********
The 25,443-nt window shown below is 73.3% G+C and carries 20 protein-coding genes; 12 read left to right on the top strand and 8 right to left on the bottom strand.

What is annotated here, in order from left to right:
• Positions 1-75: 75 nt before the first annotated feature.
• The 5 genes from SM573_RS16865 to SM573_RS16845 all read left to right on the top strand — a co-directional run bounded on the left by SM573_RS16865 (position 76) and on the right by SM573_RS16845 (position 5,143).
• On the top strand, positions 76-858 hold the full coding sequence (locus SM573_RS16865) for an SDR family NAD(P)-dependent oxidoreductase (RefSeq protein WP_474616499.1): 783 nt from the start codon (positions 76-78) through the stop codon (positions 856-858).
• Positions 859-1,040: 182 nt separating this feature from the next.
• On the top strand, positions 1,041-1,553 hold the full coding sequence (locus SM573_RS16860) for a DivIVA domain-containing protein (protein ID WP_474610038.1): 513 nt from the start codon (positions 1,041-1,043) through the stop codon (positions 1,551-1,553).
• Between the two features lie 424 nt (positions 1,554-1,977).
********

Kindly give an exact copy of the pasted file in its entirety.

The 25,443-nt window shown below is 73.3% G+C and carries 20 protein-coding genes; 12 read left to right on the top strand and 8 right to left on the bottom strand.

What is annotated here, in order from left to right:
• Positions 1-75: 75 nt before the first annotated feature.
• The 5 genes from SM573_RS16865 to SM573_RS16845 all read left to right on the top strand — a co-directional run bounded on the left by SM573_RS16865 (position 76) and on the right by SM573_RS16845 (position 5,143).
• On the top strand, positions 76-858 hold the full coding sequence (locus SM573_RS16865) for an SDR family NAD(P)-dependent oxidoreductase (RefSeq protein WP_474616499.1): 783 nt from the start codon (positions 76-78) through the stop codon (positions 856-858).
• Positions 859-1,040: 182 nt separating this feature from the next.
• On the top strand, positions 1,041-1,553 hold the full coding sequence (locus SM573_RS16860) for a DivIVA domain-containing protein (protein ID WP_474610038.1): 513 nt from the start codon (positions 1,041-1,043) through the stop codon (positions 1,551-1,553).
• Between the two features lie 424 nt (positions 1,554-1,977).